No joke: I firmly believe many employers should not give their employees vacation time. They should completely pull it out of their HR benefits packet. While they are at it, they should also take out sick days as well. Why?
– It will be two less pieces of information the employer and employee have to keep track of (which could save the company a ton of money).
– They won’t have to play the ‘bad guy’ and enforce it.
– Employees won’t stress about whether or not they can take a day off anymore.
– It will be a draw for prospective employees.
– Your employees will trust you more and they will be more productive.
What?! A draw for prospective employees? Employees will trust you more?!
Absolutely. Take out vacation and sick time completely and replace it with a new policy I call, “Need it, Take it” which is just three short sentences:
If you need time off, take it. If you are sick, stay home. Just continue to do amazing work.
Intel approaches this. The group that I was in when I worked for them told us to take about three weeks of vacation, but there wasn’t an official way to keep track. If we were sick, we should stay home. If we needed to leave early, we just did it. What matters is if we were getting our work done.
The next step is to completely get rid of the word VACATION.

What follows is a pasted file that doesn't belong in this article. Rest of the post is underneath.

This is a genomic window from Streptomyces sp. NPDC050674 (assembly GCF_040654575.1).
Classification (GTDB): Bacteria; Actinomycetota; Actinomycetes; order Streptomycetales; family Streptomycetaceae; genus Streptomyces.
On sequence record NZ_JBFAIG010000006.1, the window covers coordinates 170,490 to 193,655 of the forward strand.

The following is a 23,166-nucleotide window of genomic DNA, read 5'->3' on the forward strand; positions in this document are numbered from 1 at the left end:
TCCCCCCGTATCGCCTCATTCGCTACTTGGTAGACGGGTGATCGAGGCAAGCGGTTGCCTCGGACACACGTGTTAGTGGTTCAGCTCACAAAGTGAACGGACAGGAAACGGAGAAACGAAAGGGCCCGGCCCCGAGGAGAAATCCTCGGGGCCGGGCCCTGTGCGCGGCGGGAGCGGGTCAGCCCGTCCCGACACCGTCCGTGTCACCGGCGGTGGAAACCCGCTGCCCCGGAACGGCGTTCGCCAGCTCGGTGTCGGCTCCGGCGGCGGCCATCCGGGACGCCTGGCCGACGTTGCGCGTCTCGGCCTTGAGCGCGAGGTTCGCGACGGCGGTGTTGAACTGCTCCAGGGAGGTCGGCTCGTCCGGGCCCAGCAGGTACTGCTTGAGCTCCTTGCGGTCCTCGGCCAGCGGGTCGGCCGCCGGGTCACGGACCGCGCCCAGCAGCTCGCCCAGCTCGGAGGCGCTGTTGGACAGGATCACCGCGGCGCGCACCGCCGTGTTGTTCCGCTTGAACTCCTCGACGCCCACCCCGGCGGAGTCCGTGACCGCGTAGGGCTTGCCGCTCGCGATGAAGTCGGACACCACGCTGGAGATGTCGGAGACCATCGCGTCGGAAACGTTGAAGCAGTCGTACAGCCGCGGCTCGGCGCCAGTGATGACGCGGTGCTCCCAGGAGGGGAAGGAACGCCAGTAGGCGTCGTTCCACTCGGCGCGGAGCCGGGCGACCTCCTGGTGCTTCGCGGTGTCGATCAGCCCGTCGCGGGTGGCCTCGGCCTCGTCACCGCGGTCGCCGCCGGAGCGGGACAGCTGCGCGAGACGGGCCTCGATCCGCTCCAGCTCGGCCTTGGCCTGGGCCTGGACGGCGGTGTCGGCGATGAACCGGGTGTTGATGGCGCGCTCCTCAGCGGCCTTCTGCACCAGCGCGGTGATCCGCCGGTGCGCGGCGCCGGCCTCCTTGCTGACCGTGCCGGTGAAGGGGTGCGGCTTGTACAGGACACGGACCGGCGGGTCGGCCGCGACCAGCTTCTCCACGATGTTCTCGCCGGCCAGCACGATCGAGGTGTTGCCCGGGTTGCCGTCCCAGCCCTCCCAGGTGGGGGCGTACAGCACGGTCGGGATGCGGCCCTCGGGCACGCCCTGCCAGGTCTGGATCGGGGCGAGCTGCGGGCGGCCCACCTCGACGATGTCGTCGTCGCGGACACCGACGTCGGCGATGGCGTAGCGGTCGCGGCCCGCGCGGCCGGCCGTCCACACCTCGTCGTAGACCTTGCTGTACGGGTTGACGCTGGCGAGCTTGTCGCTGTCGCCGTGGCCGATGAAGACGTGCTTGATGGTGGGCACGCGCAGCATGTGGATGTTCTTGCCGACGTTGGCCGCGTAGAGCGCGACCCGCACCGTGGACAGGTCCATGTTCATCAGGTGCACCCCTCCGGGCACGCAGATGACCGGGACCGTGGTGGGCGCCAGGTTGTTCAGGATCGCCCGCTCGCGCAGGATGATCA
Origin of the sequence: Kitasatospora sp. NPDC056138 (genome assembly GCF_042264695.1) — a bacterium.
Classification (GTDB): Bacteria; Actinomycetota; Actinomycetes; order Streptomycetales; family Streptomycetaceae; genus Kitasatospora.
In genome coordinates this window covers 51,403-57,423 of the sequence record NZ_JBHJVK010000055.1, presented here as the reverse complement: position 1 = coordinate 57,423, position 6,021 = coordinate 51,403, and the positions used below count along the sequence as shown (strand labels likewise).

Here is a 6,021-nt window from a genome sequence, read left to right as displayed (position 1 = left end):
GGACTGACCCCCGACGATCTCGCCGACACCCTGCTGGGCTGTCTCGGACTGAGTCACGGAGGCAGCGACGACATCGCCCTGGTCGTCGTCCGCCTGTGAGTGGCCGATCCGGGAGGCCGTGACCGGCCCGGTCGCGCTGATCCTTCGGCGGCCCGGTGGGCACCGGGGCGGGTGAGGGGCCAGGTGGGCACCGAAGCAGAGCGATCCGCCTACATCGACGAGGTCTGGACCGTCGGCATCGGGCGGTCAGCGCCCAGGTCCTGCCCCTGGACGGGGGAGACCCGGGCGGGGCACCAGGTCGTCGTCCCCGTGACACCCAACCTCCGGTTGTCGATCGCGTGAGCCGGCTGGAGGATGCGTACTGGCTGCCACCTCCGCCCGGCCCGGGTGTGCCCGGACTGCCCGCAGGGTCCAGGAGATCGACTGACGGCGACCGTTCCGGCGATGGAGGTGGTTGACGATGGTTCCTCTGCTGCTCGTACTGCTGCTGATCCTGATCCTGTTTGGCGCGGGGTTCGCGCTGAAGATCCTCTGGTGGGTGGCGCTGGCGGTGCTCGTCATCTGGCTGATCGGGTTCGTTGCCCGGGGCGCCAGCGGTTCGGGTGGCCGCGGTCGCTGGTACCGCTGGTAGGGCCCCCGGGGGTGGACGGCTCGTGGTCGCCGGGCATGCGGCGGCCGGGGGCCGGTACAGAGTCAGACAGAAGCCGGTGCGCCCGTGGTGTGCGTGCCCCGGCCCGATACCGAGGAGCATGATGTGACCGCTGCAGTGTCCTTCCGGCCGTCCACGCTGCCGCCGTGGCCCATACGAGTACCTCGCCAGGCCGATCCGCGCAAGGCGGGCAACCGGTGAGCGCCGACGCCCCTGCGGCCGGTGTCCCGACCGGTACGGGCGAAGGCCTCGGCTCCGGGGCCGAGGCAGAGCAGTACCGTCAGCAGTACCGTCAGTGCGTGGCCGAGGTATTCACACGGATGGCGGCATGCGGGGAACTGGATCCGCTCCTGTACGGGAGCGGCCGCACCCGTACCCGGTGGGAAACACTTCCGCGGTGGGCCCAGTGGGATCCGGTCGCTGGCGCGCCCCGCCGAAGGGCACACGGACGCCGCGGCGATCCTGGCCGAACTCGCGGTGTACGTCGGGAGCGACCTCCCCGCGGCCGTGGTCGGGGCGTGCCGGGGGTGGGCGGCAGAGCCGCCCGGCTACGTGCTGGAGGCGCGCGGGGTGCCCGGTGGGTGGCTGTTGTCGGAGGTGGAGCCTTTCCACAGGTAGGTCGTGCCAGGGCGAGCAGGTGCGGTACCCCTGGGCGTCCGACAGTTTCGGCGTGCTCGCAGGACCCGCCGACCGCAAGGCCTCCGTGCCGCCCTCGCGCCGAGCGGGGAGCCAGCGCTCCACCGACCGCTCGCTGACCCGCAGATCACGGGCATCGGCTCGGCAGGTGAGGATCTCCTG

But, when bringing this up I invariably get the objection: Employees will abuse it! Of course that is an objection. Probably because they don’t trust their employees and they made some bad hiring decisions. But if you hired people you trust, there is no need to keep track of vacation or sick days or (unless they are in a production environment) when they come to work or go home. As long as they are producing the desired results they should be given the flexibility.
In theory, I don’t think many people will disagree with me. But when it comes to actually doing it, there are very few who will take that step.
But Evernote did. And it has worked really well for them.
Think about it. Less accounting. More trust. Even more work accomplished? So, what’s stopping you?
Social Media Policy almost seems like an oxymoron. Whereas “Social Media” is supposed to open, transparent, emergent and free flowing, policy is rigid, structured and often unforgiving.
I have read many social media policies. Some are great, others are ugly. The ones that are ugly forget that they are to be read by a human, not an autobot. They are so lengthy and full of legalese that they pretty much guarantee that no one will read them. And if no one reads them, what good are they except to be used as a force of punishment?
Hint #1: Write it in a way that will be read. When done correctly the reader feels informed and empowered, not confused and stifled.
Many times a policy is not needed. Why? Because everything they need to say is already in other policy statements. Sometimes all that is needed is direction.
Hint #2: Write guidelines and pull in policy from other places. This way you don’t have to write everything all over again.
And Hint #3: Read other company policies and guidelines. There are a TON out there. Then (Hint #4) get someone who understands social business to write it. Don’t let a generalist in legal, HR, or IT get their hands on it until after a good solid draft is done.
At that point run it by them and get their feedback. They will most likely have some great insights.
You might even have a little fun with it…